Harriet Tubman was born into slavery in Dorchester County Maryland in 1820. She was called Araminta Harriet Ross she was one of the 11 children of Benjamin and Harriet Green Ross. At the age of twelve Harriet Tubman was instructed to tie up a fellow slave for a whipping. Harriet Tubman refused to tie up the slave and in Harriet’s masters rage he threw a two pound weight at Harriet’s head. Harriet Tubman was in a coma for weeks and there was a dent in her forehead for the rest of her life. This resulted in headaches and episodes of narcolepsy all throughout her life. Harriet Tubman’s mother was freed from slavery by a previous owner which in result also made Harriet free. Harriet Tubman was advised not to go to court because of how long ago the freeing of her mother was. Harriet Tubman married John Tubman a free black man who lived near the Brodas Planation on which Harriet lived in 1844. Even though she was married to a free man she still was a slave
Harriet Tubman, a runaway slave, helped so many blacks escape to freedom that she became the ‘‘Moses’’ of her people. She was born in 1820 in Bucktown, Maryland and died in 1913 in Auburn, New York. During the civil war, she served the union army as a nurse, cook scout, and spy for four years. In 1844, Harriet married a free black man, John Tubman. She left him in 1849. She married Nelson Davis in 1870 and stayed with him.She traveled at night and day guided by the underground railroad a secret network of secret routes and safe house’s. She built the Tubman Home in 1870. She receives honor from queen Victoria for bravery (1893) Harriet Tubman is a hero because of her Determination, Sacrifice and Loyalty. Here’s why,
At the age of 12 Harriet would face her biggest challenge of her life. While attempting to protect a fugitive slave she would be struck by a piece of metal that would break her skull. Harriet Tubman would reflect on this incident saying, “The weight broke my skull and cut a piece of that shawl clean off and drove it into my head. They carried me to the house all bleeding and fainting. I had no bed, no place to lie down on at all, and they laid me on the seat of the loom, and I stayed there all day and the next” (Harriet Tubman Historical Society, "Early Life"). It would take many months for Harriet to recover and would have seizures for the rest of her life. Even after recovering she needed a strong support system behind her to be able to become the person before the injury.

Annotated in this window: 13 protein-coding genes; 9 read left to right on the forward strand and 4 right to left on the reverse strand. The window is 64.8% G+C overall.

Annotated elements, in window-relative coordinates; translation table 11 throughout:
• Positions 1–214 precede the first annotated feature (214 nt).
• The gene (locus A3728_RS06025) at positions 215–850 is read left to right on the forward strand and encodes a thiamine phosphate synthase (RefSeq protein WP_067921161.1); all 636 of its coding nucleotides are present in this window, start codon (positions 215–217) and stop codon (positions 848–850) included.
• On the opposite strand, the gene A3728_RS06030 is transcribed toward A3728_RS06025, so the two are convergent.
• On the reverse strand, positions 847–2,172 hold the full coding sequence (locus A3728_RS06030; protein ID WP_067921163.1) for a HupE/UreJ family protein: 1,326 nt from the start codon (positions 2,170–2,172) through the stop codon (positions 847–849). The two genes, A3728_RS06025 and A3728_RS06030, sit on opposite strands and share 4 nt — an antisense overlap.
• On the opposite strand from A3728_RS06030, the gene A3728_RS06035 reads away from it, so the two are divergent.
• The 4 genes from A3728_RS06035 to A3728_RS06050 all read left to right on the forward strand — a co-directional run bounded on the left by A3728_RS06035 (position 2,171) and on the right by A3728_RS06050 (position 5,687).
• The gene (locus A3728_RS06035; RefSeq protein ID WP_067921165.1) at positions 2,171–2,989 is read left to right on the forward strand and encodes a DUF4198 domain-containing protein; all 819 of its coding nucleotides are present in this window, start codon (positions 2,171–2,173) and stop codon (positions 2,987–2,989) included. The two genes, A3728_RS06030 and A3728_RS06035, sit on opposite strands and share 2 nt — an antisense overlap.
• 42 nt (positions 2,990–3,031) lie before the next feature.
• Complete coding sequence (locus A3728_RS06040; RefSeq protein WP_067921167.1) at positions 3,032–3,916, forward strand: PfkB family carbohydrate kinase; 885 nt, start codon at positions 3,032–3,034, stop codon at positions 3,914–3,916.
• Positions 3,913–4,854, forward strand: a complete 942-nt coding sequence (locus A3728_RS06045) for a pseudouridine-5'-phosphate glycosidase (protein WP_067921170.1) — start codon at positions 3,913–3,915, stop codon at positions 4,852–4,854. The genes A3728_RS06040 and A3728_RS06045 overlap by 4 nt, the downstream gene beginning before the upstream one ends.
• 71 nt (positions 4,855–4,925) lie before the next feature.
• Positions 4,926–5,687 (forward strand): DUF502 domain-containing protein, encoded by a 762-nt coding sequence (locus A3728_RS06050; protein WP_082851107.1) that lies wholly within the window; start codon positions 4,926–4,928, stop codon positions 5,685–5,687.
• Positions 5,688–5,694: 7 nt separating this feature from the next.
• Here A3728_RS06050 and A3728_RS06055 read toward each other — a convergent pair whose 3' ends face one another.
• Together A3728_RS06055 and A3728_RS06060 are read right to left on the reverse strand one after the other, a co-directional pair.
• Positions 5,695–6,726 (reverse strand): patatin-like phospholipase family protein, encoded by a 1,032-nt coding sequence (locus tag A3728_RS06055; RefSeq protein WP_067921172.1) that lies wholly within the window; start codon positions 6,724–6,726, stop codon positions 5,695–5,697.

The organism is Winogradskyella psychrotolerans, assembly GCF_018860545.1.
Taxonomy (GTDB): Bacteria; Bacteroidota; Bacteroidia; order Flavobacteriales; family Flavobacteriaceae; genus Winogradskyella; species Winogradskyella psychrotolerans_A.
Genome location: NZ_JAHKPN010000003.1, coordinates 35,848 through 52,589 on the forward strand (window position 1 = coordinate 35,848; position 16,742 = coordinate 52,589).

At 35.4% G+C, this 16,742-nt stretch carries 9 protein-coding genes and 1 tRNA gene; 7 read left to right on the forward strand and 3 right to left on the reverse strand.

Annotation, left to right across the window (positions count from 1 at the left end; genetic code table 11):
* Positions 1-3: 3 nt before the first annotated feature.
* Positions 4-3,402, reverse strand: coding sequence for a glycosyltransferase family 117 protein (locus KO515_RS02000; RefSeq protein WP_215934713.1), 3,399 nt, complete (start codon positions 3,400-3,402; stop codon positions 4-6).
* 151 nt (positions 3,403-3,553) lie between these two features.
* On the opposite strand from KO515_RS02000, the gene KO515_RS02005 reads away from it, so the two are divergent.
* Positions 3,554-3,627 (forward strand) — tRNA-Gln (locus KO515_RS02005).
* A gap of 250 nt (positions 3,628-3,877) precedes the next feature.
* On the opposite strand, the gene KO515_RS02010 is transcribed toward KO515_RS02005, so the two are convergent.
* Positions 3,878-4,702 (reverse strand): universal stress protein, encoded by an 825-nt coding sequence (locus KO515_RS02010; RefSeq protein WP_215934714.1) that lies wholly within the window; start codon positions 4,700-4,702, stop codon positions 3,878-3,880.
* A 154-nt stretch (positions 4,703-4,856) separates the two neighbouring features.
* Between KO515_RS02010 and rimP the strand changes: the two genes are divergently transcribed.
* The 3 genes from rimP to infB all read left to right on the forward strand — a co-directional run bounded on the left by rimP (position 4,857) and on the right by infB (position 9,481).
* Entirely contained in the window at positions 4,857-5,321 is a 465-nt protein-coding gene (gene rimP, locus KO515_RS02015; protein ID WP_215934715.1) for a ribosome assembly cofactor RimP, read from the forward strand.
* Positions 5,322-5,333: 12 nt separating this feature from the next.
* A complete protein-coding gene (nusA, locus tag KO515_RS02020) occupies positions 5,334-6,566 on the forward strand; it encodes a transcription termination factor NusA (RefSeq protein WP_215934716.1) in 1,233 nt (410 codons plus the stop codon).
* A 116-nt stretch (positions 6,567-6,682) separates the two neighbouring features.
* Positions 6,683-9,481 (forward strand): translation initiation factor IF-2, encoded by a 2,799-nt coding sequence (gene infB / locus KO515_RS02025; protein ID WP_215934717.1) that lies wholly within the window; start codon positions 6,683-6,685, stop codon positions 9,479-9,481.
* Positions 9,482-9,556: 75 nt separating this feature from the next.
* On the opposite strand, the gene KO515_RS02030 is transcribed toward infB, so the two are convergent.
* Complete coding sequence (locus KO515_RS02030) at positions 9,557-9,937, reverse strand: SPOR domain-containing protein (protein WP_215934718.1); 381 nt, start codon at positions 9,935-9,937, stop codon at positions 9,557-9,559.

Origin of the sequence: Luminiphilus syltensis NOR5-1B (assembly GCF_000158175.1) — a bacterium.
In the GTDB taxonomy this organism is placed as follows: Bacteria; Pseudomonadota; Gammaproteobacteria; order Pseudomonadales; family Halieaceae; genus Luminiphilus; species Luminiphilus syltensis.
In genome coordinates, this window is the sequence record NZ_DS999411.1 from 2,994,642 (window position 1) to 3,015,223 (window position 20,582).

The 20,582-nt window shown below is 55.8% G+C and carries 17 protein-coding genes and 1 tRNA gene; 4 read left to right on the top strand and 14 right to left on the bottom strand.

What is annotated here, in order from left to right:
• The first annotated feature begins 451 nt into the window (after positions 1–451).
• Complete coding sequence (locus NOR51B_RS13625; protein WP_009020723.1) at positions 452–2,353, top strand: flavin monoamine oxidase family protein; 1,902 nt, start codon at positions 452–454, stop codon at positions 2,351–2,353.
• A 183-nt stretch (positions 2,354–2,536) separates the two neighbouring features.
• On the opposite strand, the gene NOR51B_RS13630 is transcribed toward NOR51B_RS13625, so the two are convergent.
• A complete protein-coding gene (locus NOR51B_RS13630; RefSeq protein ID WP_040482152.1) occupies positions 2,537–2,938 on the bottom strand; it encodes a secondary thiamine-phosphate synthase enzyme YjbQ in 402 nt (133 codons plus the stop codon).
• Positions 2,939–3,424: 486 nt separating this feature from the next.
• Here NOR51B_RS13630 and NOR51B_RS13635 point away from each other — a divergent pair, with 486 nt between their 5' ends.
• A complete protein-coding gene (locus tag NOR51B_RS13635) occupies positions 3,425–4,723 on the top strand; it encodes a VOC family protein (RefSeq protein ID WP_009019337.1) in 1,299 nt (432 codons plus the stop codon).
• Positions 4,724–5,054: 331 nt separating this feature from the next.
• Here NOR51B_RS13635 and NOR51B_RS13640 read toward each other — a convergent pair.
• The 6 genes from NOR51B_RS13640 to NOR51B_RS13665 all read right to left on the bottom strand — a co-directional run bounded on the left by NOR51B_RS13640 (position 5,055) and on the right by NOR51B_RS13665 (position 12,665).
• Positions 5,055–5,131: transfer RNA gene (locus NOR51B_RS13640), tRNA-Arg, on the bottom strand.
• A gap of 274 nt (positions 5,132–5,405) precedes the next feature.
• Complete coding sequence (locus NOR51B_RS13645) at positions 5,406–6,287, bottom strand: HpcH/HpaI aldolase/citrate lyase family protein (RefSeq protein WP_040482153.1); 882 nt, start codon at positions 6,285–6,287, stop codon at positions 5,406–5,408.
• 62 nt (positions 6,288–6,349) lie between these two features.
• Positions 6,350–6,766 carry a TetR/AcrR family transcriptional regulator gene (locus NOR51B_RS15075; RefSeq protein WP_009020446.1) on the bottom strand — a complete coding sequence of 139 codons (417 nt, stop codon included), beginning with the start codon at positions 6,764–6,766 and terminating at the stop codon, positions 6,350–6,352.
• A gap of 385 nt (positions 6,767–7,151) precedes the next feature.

(Harriet Tubman was originally born Araminta Ross and then later changed her first name to Harriet, after her mother.) In 1849, Tubman ran away in fear that she, along with many other slaves on the plantation were going to be sold off. Harriet Tubman left on foot. Luckily, Tubman was given some assistance from a white woman, and was able to set off on her journey to freedom. Tubman used the North Star in order to find her direction during the night, slowly inching her way to Pennsylvania. Once Tubman had reached Pennsylvania, she found a job and began to save her money. The following year after arriving to Philadelphia, Tubman returned to Maryland and to lead her family to freedom. Among the people she took was her sister and her sister’s two children. Tubman was able to make the same dangerous trips months later back to the South to rescue her brother and two other men that her brother knew. On Tubman’s third return to the South to rescue her husband, she found that he had found another wife. Undeterred by her husband’s actions, she rescued other slaves wanting freedom and lead them Northward.
The second contribution of Harriet Tubman is that she was a conductor in the Underground Railroad, a network of antislavery activists who helped slaves escape from the south. On her first trip in 1850, Tubman bought her sister and her sister’s two children out of slavery in Maryland. In 1851, she helped her brother out of slavery, and in 1857 she returned to Maryland to guide her old parents back to freedom. Overall Tubman made about nineteen trips to the south and guided about three hundred slaves to freedom. But during those travels Tubman faced great danger in order not to get caught she would use disguises and carries a sleeping powder to stop babies from crying and also always carried a pistol in case one of the people back out once the journey has begun( Strawberry 1).